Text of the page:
One Day

onedayThe Short Version: Spanning nearly twenty years, the story of Dex and Emma starts with the day after their graduation from university and moves inexorably forward to the ‘present’ – spanning love, friendship, anger, resentment, fame, failure, and everything else we experience in life.

The Review: So we’ll start this one with a bit of a confession… in that I saw the movie first.  I know, I know – terrible.  And yes, it’s also a shame that I didn’t read the book first.  (buh dum tsh) But, thanks to the efforts of one Ms. Leticia Frazao to keep me honest, I received a copy of the book to be opened immediately as soon as possible after seeing the movie.  Which, as it turned out, was about a half hour after I left the movie theater, give or take.  But anyway.

So considering the movie left me a little cold, I didn’t have the highest of hopes for the book.  I had heard good things – this was everyone’s summer read last year (the rom-com kin to The Help) and the concept is fascinating: dropping into the lives of two people on the same day every year.  And as it turns out, the book handles it pretty well.  There’s a relative effort to make sure that the day is an ordinary day – and for this, I was immediately grateful.  My god, nothing more contrived than “oh, another amazing thing happened on this day one year later!”

I’m not sure I buy the finale though.  I mean, it makes the “one day” suddenly more significant… but I sort of preferred the significance as being the first day they spent together, then revisiting that day every year.  I didn’t need the tear-jerker ending (although, I’ll admit, I did tear up even after seeing the movie and knowing what was coming) – and I think it would’ve been a stronger and more interesting choice to not show us the event but rather the immediate aftermath or something like that.  Have the event on July 1 or something and show us two weeks later.  OR make the first day a random day at school instead of the first time they really spent a day together – that sort of sychronicity pulled me out of it a bit.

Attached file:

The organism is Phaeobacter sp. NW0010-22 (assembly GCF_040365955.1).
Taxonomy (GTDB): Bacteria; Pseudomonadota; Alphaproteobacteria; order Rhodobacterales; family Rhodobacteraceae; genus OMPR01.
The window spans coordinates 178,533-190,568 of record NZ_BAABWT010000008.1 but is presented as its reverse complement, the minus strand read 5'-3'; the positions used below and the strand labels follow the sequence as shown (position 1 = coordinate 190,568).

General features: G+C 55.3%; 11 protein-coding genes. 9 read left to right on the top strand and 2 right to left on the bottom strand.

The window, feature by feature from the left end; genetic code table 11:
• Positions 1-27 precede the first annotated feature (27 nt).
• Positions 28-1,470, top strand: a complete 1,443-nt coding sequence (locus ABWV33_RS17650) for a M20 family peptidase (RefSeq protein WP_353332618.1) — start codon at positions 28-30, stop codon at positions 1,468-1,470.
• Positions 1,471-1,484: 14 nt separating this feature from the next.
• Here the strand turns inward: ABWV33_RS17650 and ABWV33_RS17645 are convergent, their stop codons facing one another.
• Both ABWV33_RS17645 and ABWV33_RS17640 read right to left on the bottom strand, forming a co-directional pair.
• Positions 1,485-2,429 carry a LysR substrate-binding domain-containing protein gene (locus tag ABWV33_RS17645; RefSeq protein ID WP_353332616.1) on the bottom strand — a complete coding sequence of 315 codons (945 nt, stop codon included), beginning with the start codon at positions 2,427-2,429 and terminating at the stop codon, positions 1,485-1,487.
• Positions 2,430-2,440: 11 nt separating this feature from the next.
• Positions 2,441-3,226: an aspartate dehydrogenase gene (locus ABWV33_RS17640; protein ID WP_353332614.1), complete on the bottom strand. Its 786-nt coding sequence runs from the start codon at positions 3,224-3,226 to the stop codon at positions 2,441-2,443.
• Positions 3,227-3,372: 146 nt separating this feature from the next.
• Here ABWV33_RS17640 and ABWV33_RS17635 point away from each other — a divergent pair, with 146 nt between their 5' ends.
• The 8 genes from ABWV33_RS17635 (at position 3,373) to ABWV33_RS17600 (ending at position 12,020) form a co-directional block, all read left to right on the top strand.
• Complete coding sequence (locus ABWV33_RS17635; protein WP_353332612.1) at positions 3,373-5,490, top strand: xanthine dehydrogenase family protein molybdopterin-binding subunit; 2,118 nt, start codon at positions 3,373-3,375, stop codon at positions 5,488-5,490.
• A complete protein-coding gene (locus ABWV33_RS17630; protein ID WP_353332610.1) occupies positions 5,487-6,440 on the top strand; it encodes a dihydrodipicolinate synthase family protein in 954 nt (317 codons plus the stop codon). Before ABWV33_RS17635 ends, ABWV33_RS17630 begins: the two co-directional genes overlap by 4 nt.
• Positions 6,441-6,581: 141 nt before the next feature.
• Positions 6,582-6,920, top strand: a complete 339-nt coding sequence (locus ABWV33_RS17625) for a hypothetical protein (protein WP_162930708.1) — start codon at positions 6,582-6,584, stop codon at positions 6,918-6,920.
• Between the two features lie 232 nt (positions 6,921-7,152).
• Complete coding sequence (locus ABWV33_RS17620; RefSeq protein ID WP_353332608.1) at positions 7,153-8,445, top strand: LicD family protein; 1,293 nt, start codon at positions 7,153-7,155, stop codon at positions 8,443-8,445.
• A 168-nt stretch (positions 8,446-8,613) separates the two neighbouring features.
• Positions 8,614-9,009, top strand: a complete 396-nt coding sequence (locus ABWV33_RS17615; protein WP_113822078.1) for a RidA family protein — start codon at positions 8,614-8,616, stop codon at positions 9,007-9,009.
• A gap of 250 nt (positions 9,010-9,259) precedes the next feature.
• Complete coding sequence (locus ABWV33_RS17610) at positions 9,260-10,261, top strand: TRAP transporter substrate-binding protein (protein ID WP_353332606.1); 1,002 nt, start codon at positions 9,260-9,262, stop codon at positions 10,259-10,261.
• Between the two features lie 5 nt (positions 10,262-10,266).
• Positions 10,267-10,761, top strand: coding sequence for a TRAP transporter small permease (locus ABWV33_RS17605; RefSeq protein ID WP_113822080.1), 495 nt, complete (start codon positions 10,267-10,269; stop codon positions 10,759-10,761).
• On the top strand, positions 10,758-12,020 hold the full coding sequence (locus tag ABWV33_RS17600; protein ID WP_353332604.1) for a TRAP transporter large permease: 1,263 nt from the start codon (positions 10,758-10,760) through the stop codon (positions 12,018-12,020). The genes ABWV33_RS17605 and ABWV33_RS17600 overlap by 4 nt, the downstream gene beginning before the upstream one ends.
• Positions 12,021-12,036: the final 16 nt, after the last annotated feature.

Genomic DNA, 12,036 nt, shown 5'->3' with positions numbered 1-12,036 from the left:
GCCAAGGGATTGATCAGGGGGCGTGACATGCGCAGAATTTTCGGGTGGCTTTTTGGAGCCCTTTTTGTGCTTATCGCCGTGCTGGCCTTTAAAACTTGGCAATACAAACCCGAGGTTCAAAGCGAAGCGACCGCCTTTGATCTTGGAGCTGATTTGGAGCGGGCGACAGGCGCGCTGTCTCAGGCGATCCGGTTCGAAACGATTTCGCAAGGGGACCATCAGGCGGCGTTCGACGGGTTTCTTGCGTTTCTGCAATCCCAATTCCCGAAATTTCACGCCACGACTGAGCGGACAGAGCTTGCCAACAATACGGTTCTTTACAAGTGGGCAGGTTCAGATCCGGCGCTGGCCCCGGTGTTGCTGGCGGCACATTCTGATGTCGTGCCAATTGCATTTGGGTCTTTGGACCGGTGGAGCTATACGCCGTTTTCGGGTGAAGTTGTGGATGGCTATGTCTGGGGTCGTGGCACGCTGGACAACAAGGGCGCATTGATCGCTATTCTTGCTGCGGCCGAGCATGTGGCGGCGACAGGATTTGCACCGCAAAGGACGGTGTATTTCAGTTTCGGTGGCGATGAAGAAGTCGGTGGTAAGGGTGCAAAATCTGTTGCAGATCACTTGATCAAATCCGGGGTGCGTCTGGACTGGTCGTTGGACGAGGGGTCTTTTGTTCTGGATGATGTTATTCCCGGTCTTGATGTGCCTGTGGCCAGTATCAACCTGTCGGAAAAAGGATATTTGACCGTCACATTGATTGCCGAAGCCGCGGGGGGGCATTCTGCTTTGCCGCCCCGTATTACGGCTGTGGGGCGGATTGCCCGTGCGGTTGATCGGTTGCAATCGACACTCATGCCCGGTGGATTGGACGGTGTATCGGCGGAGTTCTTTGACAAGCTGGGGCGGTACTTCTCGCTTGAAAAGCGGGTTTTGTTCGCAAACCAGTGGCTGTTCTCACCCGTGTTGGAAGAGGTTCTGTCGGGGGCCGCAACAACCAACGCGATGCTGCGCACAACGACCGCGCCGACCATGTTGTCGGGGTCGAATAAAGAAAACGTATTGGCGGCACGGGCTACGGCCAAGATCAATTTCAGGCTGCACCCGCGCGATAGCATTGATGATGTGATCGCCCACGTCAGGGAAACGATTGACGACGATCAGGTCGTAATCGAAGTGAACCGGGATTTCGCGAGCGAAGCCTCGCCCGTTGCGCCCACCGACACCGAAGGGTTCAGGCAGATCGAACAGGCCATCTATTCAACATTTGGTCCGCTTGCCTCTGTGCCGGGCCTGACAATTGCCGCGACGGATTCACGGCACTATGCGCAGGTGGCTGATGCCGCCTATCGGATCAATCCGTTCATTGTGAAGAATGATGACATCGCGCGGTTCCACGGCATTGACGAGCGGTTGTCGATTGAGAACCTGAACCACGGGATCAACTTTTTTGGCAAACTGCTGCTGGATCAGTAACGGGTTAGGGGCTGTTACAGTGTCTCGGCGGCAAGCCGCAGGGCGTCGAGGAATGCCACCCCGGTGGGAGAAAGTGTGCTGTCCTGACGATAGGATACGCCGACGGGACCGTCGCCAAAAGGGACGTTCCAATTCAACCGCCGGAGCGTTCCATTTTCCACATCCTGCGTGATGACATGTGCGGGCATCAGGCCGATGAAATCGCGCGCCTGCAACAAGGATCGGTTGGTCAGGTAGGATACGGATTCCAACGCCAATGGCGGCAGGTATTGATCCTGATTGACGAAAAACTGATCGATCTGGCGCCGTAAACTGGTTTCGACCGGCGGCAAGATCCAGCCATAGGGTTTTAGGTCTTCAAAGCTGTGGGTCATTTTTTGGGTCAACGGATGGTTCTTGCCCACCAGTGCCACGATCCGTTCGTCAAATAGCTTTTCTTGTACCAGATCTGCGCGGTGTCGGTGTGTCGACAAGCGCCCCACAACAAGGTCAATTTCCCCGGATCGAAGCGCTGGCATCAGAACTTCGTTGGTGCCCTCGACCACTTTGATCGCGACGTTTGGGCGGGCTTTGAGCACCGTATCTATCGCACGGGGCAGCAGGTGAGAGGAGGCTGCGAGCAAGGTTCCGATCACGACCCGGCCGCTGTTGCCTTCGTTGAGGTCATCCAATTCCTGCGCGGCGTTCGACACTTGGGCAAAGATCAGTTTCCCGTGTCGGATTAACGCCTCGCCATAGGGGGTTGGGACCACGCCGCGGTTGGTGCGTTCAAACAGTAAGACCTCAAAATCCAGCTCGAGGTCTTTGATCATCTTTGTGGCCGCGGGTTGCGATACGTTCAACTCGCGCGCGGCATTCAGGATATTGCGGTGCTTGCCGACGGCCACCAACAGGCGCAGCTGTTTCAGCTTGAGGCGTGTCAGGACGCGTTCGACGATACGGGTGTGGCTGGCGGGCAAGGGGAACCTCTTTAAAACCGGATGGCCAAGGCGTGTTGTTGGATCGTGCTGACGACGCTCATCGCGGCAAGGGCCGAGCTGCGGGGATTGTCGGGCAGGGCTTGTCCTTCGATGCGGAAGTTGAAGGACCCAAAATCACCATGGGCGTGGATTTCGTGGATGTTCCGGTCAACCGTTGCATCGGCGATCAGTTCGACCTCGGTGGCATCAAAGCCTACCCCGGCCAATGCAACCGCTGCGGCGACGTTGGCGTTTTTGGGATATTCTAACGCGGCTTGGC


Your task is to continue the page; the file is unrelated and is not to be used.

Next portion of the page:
Anyway.  The characters are human and realistic enough that I enjoyed spending time in their heads – they both have problems, they’re both flawed, but they’re also interesting enough that we want them to stay friends and to stay in each other’s lives.  We never quite root for them to get together – but we root for them the way we root for our own friends, even after they’ve made idiotic mistakes.

The biggest success of the book (especially over the movie) was the internal thoughts of both characters – allowing us to hear both sides of a story, with Nicholls moving pretty seamlessly between third-person-omniscient and third-person-specific.  We’ll see Dex and Em somewhere, then it’s Em’s point of view, then back to the scene, then into Dex’s head, and so on.  Well done.

Sometimes Nicholls is a little glib about things – a little too heavy with the drama.  The love affair is the stuff that’s genetically disposed to making your heart sing… but even though I was happy to see the evolution of their friend/relationship take a very realistic path, I sometimes felt like Nicholls was trying too hard.  This sort of book – ‘high’ conceit, ‘low’ form – needs to seem effortless in order to soar… and this book doesn’t quite make it above tree-level, as it were.  It’s everything you need in a beach read – and it reads blissfully quickly on top of that – but it only occasionally stakes a claim to anything greater than that.  When it does, there’s a lot of interesting promise – cocaine hasn’t looked so unattractive in literature in a long time (ed. digression – say what you will, Ellis and McInerney make coke seem downright glamorous) and there’s actually quite a lot of good stuff said about the way men and women act in real life – but it just wasn’t anything spectacular most of the time.  Just good.

Rating: 4 out of 5. It’s a damn good beach read and (for me) on par with Helen Fielding in terms of chick lit guys can get into.  I mean, Dex gets laid a lot and he’s the sort of scamp you can’t help but like (yes, I called him a scamp).  Em seems like the kind of girl I’d want to date.  It’s all a good combination, there’s no doubt – it just isn’t anything more than a really great beach read.  Oh and skip the movie.  For serious.  Read the book instead.  I know I always say that… but in this case, it’s rather important that you don’t see the movie (much as I love Ms. Hathaway).

One Day, by David Nicholls
Vintage Contemporaries, paperback, published 2009
437 pages
$14.95

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